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Old November 28th, 2010, 08:03 PM   #16
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Quote:
Originally Posted by Aaron Holmes View Post
.mpg is just a more-recognized extension than .ts.
It is more than an extension. It is a different file format.

To be more precise, the MPEG-2 standard defines two types of streams: The program stream (PS) and the transport stream (TS).

The PS is for storing an MPEG video in a file, as used in computers, DVDs and such, where the entire file is available at all times. Because it is always available, it has a header which contains the information about the stream, such as the size of the image. Since it is always available, software, such as players and editors, can read it once and either remember it while they are interpreting the video (and audio, etc) data or can discard it knowing they can always go back to the header and read it there. The computer files with the .mpg extension are PS files.

The TS, as its name implies, is for audio-video data that is not within a file (though it can be saved in a file) but is being transported to the system from somewhere else. That is, it is used in live streaming (most notably by digital television). It has no defined beginning, since, for example, you can turn on your TV at any time, or you can switch to a different channel at any time. As such, it cannot have a header at the beginning. Instead, the TS splits the data into fixed-size packets, each packet starting with a special byte that informs the system it is the first byte of a packet. So, when you turn on your TV, it can start receiving anywhere within a packet. The first thing it does is look for that special byte, so it can know where each packet starts. Once or twice a second the TV station will transmit a special packet that contains the same information contained in the PS (.mpg file) header. Until your receiver gets that special packet, it cannot interpret the data inside all those packets that keep coming its way. And since anyone can tune in at any time, it is imperative for that special packet to be sent out often. You may have to wait for half a second or so but of course, to us humans that is a very short period of time, so we do not even notice the wait.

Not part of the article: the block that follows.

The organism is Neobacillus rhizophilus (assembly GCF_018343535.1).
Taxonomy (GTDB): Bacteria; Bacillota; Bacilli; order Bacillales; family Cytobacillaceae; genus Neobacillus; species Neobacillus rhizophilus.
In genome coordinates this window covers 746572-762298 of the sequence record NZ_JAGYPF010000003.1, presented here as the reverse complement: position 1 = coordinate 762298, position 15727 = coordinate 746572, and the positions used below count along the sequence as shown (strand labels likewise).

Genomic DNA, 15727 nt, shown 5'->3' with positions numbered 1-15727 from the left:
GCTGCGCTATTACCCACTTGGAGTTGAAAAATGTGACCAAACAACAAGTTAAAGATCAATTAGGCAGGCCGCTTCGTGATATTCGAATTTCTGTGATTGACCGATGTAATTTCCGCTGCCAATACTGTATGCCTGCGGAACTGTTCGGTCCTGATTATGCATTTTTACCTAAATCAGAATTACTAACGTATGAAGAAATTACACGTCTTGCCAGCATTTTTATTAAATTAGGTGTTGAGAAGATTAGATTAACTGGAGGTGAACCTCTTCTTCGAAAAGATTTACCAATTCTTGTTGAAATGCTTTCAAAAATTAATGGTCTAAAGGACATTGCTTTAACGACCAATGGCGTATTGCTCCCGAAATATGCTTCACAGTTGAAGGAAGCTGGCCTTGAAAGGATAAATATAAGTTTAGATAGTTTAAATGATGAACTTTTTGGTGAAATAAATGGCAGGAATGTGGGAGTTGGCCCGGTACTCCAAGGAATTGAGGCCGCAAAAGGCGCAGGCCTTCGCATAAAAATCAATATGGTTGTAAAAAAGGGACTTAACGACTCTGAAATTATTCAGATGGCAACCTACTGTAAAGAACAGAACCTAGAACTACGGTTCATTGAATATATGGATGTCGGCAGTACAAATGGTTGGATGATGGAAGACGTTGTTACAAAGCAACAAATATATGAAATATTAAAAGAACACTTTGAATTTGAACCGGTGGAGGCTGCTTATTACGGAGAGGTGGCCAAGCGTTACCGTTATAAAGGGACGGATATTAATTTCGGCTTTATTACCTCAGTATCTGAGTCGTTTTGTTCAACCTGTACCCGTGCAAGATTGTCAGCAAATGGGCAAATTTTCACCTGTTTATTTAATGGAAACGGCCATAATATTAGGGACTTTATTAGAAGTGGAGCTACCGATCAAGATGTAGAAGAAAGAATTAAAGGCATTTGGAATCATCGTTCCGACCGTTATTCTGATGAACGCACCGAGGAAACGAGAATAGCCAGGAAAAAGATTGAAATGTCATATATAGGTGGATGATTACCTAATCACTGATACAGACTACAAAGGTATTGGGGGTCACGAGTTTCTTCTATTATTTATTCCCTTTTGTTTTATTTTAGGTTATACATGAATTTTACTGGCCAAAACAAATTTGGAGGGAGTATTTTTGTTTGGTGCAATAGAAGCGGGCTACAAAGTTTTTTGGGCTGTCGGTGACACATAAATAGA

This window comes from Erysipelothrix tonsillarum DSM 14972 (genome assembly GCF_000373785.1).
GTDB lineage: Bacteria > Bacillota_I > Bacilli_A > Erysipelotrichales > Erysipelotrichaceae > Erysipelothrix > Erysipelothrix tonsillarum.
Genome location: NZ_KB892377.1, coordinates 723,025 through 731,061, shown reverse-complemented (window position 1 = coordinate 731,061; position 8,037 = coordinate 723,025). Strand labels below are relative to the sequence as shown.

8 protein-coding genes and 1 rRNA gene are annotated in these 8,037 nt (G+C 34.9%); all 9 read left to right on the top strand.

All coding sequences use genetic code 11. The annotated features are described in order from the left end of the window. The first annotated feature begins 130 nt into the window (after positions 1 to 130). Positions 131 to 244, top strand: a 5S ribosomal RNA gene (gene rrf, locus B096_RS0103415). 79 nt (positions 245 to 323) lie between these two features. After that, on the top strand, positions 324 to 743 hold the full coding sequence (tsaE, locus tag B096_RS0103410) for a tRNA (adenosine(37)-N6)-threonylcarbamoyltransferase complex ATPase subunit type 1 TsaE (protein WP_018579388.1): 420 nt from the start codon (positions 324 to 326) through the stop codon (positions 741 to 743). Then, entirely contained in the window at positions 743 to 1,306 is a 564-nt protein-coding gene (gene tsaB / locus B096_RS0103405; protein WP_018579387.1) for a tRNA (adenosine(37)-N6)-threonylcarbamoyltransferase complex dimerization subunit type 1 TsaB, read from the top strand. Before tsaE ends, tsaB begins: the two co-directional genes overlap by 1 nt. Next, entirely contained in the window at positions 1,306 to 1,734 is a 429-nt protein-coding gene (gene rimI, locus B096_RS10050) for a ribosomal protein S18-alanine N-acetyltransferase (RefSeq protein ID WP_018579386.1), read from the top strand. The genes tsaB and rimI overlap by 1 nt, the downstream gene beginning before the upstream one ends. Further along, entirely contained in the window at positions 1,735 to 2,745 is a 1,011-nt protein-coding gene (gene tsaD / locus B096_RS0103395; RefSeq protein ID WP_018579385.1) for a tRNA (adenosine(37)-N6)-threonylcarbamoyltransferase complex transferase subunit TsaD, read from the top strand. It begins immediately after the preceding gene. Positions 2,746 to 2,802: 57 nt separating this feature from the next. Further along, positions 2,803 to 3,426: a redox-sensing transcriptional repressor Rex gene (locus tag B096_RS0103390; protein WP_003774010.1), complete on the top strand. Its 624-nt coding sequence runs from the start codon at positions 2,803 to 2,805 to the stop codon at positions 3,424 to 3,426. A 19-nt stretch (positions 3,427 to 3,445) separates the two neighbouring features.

Why have two formats? The special packet the TS has to include regularly increases the size of the data. So, while TS is more flexible, it is a waste of disk (and disc) space, so file-based systems prefer PS.

That said, many MPEG decoders can handle both formats, so renaming a .ts file into a .mpg file may work. But there is no guarantee your decoder does understand the TS format. You would never burn a TS on a DVD because a DVD player is not guaranteed to understand it. Despite the fact a DVD has the video files in a VIDEO_TS directory, it expects PS, not TS.

Vegas understands both PS and TS, and also understands both the .mpg and the .ts extension.
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Old November 28th, 2010, 09:22 PM   #17
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thanks guys, I have a decent quality mpg now (m2v encoded at 1920x1080, variable bit rate: max=30Mbps, min=20, mean=25; ts renamed into mpg).

I looked also at mov, but the quality wasn't good enough; maybe there is a way to make it better, but for now mpg is fine.
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Old November 28th, 2010, 11:36 PM   #18
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Originally Posted by Adam Stanislav View Post
It is more than an extension. It is a different file format.

To be more precise, the MPEG-2 standard defines two types of streams: The program stream (PS) and the transport stream (TS).
Thanks for the correction, Adam, and the detailed explanation. I suppose I have gotten a bit too comfortable renaming .mts and .m2ts to .mpg, although it has unblocked me many, many times, and continues to do so. Several apps and video hosting services that I use (Facebook is one example) reject all "ts" extensions, but will happily accept, process, and dish them out once they've been renamed as .mpg. Need to send a raw AVCHD clip to Facebook? There you go. Other apps, such as Corel VideoStudio, call every HD MPEG-2 render a .mpg, even when rendering for Blu-ray, which isn't just a TS, but a special hacked-up TS. That's a bit confusing.

Anyway, I'll retract my suggestion of renaming the file to .mpg in the interest of technical correctness (and just keep doing it myself until I hit the wall ;-))

Best,
Aaron
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Old November 28th, 2010, 11:57 PM   #19
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I'll retract my suggestion of renaming the file to .mpg in the interest of technical correctness (and just keep doing it myself until I hit the wall ;-))
That was not my intention. As I said, if the decoder can handle it, why not renaming it if the application does not know it can handle TS. Just as long you are not surprised at those time it does not work.
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Old November 29th, 2010, 07:59 AM   #20
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In Movie Studio, can you click on the "Custom" button? I know that is limited in Movie Studio for some formats. If you can go to the Custom settings, just click on the Audio tab and you can turn the audio on or off there.
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